In 1991, Ben bought another seed company from a breeder who had also been working with the US hybrids since the 80s and merged the two companies to form the Sensi Seed Bank. In 1994 he founded HempFlax, a company dedicated to growing and processing industrial hemp, and successfully revived the once-thriving Dutch hemp industry. in 2006 Ben acquired the Flying Dutchmen seed company when his friend the owner decided to retire, and he consolidated its venerable stock with the existing Sensi Seed Bank to make an even more comprehensive collection of cannabis strains.
The great thing about Ben Dronkers and Sensi Seeds is that it isn’t just about raking in the profits like most of the people in this great industry of ours. Sensi has garnered millions of dollars in sales over the years, but—aided and abetted by his friend Ed Rosenthal, the great American cannabis activist—Ben has dedicated a significant portion of his earnings to the creation of public benefit institutions like the Hash Marihuana & Hemp Museum, the Sensi Museum Gallery, and the Cannabis College, which was initially a project of Flying Dutchmen. Among many other things, The Gallery displays Old Masters painted hundreds of years ago which depict ordinary men and women enjoying the smoking of cannabis.
Now these institutions are lined up on the Achterburgwhal in the Red Light District in the center of town, making up a sort of Green Light District of their own along with the Sensi Seed Bank itself and the Sensi Corner Store, formerly the Sensi coffeeshop where I used to hang out and got to know all these incredible people that make up the Sensi empire.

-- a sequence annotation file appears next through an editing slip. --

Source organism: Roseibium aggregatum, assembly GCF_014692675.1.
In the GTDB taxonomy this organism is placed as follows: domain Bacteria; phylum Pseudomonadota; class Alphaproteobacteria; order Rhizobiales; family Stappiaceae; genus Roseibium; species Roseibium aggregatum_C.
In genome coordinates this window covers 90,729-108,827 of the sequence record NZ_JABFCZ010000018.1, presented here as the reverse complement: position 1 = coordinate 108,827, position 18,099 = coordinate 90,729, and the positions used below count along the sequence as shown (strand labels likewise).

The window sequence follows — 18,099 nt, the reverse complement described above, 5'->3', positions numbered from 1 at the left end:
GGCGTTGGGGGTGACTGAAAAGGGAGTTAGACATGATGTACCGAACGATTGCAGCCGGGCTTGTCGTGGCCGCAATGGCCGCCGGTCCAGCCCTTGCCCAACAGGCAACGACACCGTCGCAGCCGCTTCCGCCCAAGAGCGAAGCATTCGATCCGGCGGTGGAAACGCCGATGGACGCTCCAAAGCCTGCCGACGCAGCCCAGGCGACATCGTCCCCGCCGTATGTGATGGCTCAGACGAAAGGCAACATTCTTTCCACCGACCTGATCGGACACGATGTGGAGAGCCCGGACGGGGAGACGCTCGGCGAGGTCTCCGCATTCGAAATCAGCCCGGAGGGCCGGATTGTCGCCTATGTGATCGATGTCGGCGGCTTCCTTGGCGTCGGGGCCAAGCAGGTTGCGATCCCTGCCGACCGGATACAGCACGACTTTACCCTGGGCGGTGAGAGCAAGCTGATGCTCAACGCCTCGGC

One of my fondest memories of the Sensi coffeeshop was the day I sat down with Ben Dronkers at a table inside and listened while he carried on an intense conversation with a South American man who turned out to be a minister in the new government of Bolivia led by the former coca famer and now head of state, Evo Morales. Evidently Ben and Evo had met and even toked down together on Morales’ visit to Amsterdam before the Bolivian election, and Ben was making a impassioned plea that the new government consider completely legalizing marijuana and establish Bolivia as the world center of cannabis enlightenment.
Dronkers promised that he would move his entire cannabis empire to Bolivia and encourage the international growing community to do likewise, bringing incredible amounts of new revenue to the small South American nation and transforming it into a haven for the worldwide cannabis community of suppliers, growers and consumers.
I listened with rapt attention as Ben’s argument unfolded, but the Bolivian minister calmly explained that there was no chance that the church and moral authorities would let them get away with it, no matter how great an idea it might be. Ben was visibly dejected, but I guessed he was accustomed to official rejection of his visionary ideas and the conversation passed on to more mundane topics.
Well, there were several other topics I’d meant to discuss in this month’s column, but I got carried away thinking about the greatness of Sensi Seeds and now I’m out of space for this time. Of course I continue to feel that one day cannabis will be granted its rightful place in our world of oppression, but it’s never going to be an easy proposition and we’ll just have to keep on fighting every way we can until that happy day. FREE THE WEED!
June 24, 2016
© 2016 John Sinclair. All Rights Reserved.